An international scientific team co-led by Lonnie Thomspon, Distinguished University Professor of Earth Sciences, successfully drilled the longest ice core outside the polar regions. The ice core was recovered from the Guliya Ice Cap in Tibet. It may include ice that formed more than 600,000 years ago, making it one of the oldest ice samples ever recovered. Thompson and his collaborators presented new discoveries about the core at the American Geophysical Union meeting in December. They reported a persistent increase in both temperature and precipitation in Tibet’s Kunlun Mountains over the last few centuries. On the Guliya Ice Cap, where they drilled the latest ice core, the average temperature has risen 1.5 degrees Celsius (2.7 degrees Fahrenheit) in the last 50 years and the average precipitation has risen by 2.1 inches per year over the past 25 years. Thompson and others are continuing to study the ice core, which is stored in a -22-degree (F) freezer at Ohio State’s Byrd Polar and Climate Research Center, in order to interpret past climate. The ice records can be compared with modern climate models to make predictions about the future.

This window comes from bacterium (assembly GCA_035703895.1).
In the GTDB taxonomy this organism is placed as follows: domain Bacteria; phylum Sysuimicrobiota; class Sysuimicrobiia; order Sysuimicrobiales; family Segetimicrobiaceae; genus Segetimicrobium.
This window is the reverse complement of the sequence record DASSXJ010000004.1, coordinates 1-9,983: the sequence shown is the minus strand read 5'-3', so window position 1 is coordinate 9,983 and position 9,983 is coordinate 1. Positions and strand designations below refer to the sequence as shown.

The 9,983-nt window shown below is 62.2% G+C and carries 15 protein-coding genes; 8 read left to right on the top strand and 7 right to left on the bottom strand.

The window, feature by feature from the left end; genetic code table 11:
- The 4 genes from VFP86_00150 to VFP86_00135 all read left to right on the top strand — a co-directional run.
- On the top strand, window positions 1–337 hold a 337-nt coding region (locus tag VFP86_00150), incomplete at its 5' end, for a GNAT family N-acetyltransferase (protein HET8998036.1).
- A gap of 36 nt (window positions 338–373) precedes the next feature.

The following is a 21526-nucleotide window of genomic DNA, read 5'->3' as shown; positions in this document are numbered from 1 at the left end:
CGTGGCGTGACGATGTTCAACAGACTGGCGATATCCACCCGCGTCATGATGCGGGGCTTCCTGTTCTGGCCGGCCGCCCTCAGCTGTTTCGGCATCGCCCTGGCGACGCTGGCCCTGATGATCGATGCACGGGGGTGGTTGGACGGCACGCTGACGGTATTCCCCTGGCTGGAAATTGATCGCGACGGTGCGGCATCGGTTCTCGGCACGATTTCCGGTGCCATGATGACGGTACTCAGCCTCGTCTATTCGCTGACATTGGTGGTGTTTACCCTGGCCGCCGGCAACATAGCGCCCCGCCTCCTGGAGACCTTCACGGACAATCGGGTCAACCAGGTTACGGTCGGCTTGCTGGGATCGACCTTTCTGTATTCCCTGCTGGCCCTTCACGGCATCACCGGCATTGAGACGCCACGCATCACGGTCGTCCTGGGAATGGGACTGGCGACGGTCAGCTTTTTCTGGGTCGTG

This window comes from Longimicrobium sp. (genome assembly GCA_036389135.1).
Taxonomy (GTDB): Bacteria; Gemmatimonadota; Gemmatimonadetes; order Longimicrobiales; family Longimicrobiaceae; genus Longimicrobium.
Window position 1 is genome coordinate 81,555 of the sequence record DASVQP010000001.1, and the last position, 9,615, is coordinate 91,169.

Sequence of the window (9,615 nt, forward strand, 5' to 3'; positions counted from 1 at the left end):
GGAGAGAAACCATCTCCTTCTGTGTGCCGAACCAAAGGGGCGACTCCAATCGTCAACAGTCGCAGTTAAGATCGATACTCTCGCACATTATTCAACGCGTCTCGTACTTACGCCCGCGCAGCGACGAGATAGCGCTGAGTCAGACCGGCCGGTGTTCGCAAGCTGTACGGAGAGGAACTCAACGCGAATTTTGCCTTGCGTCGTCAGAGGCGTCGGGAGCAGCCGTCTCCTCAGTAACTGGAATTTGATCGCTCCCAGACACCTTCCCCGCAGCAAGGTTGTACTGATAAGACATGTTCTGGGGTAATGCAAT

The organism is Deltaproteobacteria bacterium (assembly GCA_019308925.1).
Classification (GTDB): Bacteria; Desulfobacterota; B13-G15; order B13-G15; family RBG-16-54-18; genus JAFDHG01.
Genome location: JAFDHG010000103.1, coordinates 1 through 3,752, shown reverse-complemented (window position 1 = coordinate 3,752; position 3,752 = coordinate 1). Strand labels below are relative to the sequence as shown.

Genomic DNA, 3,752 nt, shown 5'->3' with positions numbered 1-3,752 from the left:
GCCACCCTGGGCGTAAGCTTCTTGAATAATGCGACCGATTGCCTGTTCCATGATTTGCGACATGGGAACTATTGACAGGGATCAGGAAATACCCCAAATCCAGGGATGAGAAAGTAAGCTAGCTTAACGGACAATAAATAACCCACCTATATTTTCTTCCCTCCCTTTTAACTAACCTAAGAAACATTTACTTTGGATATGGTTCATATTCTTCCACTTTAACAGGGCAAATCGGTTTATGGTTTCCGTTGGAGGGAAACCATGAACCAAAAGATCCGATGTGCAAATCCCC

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A video of a 2015 expedition to Guliya Glacier in Tibet is below.